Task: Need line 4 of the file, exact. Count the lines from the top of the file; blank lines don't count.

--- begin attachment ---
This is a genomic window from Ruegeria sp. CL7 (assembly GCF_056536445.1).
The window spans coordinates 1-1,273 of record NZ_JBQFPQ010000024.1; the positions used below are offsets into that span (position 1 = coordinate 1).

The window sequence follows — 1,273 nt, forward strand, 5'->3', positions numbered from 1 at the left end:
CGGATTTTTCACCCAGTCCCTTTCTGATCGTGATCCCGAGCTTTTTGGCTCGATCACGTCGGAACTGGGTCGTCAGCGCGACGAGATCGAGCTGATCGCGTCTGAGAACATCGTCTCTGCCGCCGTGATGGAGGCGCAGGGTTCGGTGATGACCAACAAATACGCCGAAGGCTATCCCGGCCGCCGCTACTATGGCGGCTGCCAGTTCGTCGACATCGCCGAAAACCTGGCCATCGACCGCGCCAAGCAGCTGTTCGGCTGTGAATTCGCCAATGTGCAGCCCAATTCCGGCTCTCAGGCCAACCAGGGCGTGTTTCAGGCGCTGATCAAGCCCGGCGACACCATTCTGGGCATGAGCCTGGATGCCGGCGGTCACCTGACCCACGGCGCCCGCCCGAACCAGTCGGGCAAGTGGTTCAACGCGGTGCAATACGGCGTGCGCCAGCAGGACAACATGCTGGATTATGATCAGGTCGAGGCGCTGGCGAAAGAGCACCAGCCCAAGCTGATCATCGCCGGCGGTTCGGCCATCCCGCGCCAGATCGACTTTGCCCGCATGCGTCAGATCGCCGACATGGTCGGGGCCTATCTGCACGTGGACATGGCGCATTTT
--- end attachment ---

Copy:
CGGATTTTTCACCCAGTCCCTTTCTGATCGTGATCCCGAGCTTTTTGGCTCGATCACGTCGGAACTGGGTCGTCAGCGCGACGAGATCGAGCTGATCGCGTCTGAGAACATCGTCTCTGCCGCCGTGATGGAGGCGCAGGGTTCGGTGATGACCAACAAATACGCCGAAGGCTATCCCGGCCGCCGCTACTATGGCGGCTGCCAGTTCGTCGACATCGCCGAAAACCTGGCCATCGACCGCGCCAAGCAGCTGTTCGGCTGTGAATTCGCCAATGTGCAGCCCAATTCCGGCTCTCAGGCCAACCAGGGCGTGTTTCAGGCGCTGATCAAGCCCGGCGACACCATTCTGGGCATGAGCCTGGATGCCGGCGGTCACCTGACCCACGGCGCCCGCCCGAACCAGTCGGGCAAGTGGTTCAACGCGGTGCAATACGGCGTGCGCCAGCAGGACAACATGCTGGATTATGATCAGGTCGAGGCGCTGGCGAAAGAGCACCAGCCCAAGCTGATCATCGCCGGCGGTTCGGCCATCCCGCGCCAGATCGACTTTGCCCGCATGCGTCAGATCGCCGACATGGTCGGGGCCTATCTGCACGTGGACATGGCGCATTTT